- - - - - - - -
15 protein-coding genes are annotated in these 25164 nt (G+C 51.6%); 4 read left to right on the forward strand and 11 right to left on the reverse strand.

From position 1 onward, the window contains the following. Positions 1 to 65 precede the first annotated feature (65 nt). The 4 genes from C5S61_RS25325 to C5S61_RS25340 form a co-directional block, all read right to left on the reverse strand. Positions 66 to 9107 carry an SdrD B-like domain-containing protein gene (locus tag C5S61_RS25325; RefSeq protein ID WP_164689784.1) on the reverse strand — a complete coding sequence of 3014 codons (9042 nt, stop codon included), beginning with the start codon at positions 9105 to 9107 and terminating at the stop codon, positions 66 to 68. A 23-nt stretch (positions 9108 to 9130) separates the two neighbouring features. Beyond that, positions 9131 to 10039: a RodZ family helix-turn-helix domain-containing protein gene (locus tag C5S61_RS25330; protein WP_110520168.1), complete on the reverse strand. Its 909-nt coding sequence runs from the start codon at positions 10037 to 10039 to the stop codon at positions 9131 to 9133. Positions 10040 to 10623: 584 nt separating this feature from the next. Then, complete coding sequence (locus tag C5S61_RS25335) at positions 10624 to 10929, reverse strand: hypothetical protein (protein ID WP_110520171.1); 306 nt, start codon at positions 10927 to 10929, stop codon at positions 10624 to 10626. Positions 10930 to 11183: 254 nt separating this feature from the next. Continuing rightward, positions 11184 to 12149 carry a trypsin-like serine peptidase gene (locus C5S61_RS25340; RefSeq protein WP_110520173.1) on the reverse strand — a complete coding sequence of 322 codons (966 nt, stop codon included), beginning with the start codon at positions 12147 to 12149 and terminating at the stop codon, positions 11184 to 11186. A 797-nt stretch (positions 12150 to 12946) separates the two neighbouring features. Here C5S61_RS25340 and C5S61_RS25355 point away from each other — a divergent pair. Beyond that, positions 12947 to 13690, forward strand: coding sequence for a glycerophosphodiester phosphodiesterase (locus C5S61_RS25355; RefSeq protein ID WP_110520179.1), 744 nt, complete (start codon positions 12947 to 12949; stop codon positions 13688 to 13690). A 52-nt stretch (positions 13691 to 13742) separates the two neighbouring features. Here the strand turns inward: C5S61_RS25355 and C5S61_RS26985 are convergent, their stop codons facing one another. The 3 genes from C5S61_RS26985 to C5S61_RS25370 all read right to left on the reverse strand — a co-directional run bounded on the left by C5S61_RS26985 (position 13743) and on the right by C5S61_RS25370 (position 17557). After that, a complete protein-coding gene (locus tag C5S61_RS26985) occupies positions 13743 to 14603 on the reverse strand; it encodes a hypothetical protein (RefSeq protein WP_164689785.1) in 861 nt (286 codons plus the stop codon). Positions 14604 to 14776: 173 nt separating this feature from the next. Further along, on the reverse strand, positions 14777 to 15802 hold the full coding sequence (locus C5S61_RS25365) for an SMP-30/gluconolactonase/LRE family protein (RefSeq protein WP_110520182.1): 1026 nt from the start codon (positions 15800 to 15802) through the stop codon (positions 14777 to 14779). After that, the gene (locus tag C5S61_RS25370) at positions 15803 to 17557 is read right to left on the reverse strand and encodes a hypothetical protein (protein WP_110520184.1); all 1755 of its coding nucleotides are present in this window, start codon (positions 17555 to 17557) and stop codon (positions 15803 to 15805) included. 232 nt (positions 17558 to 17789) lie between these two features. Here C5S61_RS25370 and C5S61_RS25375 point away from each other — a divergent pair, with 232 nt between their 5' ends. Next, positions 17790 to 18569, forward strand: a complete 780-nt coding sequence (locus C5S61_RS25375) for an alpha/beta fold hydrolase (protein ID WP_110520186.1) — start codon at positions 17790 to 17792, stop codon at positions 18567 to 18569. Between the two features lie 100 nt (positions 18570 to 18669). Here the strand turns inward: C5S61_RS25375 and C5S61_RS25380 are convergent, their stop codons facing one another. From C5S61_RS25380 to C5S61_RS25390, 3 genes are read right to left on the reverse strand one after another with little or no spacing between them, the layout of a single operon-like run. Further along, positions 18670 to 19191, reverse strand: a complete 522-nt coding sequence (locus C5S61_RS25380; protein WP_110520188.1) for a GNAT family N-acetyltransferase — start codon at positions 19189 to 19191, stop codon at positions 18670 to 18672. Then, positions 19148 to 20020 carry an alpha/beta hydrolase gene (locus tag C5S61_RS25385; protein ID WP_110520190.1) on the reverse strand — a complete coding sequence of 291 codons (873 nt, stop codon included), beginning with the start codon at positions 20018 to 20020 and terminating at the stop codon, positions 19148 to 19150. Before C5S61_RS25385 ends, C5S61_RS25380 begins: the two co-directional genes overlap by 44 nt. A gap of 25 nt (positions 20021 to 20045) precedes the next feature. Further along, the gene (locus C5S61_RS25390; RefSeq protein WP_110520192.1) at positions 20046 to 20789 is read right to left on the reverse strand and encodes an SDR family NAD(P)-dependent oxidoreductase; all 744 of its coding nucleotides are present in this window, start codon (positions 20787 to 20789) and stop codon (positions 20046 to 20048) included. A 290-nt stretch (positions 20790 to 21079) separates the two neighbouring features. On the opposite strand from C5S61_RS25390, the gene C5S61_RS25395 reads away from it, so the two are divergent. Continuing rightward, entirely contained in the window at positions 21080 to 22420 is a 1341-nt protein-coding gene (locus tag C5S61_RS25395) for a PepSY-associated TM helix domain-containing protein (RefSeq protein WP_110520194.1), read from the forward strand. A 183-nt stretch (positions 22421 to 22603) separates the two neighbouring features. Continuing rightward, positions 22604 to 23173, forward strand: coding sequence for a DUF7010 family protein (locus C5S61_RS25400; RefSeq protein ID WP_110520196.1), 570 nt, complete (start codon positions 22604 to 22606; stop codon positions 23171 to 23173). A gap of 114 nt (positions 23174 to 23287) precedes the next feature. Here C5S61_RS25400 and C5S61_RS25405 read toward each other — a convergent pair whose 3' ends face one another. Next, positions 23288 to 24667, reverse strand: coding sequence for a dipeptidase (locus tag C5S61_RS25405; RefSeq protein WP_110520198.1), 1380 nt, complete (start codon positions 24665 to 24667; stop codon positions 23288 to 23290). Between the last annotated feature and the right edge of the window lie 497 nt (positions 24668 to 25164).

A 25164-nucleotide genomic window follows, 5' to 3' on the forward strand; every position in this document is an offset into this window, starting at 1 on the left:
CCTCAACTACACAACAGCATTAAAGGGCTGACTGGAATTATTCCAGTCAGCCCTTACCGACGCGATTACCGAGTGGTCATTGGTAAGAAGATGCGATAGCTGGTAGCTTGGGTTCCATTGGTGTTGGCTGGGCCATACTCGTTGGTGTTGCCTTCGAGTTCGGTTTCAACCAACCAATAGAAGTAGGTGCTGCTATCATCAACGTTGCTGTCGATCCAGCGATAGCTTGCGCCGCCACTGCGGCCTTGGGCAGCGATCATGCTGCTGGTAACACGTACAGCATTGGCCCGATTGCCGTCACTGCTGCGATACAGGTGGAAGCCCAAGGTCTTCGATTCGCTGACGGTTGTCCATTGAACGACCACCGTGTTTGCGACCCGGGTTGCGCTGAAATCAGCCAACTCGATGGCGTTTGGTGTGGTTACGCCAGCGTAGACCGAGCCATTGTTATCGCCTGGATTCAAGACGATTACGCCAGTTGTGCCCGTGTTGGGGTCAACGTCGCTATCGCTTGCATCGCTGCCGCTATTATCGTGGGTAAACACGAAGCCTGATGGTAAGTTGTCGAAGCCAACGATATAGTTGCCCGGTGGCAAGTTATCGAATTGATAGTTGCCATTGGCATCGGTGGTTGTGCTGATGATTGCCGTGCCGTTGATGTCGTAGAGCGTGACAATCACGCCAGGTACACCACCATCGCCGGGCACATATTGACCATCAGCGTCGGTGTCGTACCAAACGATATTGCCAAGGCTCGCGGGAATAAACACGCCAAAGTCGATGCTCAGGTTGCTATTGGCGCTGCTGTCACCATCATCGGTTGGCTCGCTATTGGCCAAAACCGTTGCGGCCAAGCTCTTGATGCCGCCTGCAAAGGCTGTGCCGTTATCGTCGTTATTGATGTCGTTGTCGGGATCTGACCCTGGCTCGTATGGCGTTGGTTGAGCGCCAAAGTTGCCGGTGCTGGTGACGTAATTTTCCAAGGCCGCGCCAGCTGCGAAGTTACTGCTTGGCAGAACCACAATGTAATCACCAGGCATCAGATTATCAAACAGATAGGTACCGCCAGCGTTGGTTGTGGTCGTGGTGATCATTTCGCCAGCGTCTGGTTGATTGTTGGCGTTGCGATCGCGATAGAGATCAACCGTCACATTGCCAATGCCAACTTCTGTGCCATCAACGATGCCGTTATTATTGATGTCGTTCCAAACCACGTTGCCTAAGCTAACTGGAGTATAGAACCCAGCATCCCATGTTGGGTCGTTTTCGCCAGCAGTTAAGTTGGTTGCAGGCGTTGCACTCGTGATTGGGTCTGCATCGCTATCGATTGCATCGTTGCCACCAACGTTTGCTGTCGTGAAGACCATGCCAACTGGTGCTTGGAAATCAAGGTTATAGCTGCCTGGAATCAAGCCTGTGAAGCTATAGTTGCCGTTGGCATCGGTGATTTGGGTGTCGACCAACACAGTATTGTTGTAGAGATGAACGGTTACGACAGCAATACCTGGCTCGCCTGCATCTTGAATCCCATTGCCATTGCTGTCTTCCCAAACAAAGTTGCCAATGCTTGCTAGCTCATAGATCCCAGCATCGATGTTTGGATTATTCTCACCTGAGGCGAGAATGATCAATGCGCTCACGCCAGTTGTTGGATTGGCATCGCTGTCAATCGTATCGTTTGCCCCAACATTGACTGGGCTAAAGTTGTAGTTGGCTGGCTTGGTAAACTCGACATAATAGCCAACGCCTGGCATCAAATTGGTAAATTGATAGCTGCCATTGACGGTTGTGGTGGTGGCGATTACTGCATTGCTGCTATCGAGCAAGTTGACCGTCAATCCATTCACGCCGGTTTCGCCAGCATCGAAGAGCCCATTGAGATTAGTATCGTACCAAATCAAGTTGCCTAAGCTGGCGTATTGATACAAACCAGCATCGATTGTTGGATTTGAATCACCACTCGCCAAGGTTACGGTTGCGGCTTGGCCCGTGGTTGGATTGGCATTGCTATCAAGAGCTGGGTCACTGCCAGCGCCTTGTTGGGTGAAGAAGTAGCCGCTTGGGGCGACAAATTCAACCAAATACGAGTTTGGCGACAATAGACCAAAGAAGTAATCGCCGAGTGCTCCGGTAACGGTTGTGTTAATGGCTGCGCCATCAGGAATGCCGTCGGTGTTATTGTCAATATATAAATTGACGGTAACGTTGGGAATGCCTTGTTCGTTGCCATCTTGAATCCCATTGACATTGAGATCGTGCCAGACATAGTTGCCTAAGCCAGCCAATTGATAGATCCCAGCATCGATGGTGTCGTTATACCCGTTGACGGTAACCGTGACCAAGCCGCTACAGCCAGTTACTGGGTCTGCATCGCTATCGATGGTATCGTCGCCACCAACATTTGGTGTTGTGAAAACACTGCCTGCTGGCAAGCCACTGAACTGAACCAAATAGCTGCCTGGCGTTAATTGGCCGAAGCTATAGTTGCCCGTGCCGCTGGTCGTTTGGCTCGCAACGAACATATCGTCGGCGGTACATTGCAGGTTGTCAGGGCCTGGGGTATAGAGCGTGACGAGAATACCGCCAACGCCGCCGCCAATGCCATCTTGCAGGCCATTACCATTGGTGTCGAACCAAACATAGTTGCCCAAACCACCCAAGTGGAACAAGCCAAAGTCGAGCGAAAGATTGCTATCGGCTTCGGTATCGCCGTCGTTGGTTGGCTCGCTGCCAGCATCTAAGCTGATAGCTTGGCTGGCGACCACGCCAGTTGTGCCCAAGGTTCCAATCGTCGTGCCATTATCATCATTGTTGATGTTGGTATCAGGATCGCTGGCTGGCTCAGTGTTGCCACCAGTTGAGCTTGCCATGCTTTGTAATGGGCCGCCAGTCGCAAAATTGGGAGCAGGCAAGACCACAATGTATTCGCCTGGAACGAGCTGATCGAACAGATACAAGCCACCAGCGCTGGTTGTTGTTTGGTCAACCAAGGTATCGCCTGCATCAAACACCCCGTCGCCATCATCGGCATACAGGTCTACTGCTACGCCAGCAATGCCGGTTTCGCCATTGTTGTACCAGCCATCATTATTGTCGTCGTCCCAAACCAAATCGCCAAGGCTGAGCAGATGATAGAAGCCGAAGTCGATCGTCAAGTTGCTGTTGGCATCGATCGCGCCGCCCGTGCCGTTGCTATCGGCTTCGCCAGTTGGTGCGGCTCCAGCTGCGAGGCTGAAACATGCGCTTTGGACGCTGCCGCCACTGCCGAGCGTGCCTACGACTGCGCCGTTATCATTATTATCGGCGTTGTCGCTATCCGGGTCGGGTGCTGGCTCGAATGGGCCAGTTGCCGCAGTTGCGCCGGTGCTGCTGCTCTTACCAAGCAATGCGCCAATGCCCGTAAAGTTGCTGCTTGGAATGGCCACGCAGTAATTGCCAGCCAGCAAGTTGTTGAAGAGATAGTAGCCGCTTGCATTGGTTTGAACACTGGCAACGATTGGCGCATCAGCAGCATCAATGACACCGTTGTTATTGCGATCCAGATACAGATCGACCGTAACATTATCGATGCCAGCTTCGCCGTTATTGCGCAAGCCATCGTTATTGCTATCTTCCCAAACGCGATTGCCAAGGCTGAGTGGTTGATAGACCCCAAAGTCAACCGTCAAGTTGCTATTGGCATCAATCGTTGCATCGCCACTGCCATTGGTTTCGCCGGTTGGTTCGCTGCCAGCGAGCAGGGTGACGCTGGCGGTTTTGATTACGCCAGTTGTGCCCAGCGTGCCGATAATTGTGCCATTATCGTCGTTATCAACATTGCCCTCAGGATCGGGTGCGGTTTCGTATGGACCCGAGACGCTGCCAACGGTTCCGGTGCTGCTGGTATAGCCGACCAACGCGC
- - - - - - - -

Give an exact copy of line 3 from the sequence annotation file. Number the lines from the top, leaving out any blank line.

A 25164-nucleotide genomic window follows, 5' to 3' on the forward strand; every position in this document is an offset into this window, starting at 1 on the left: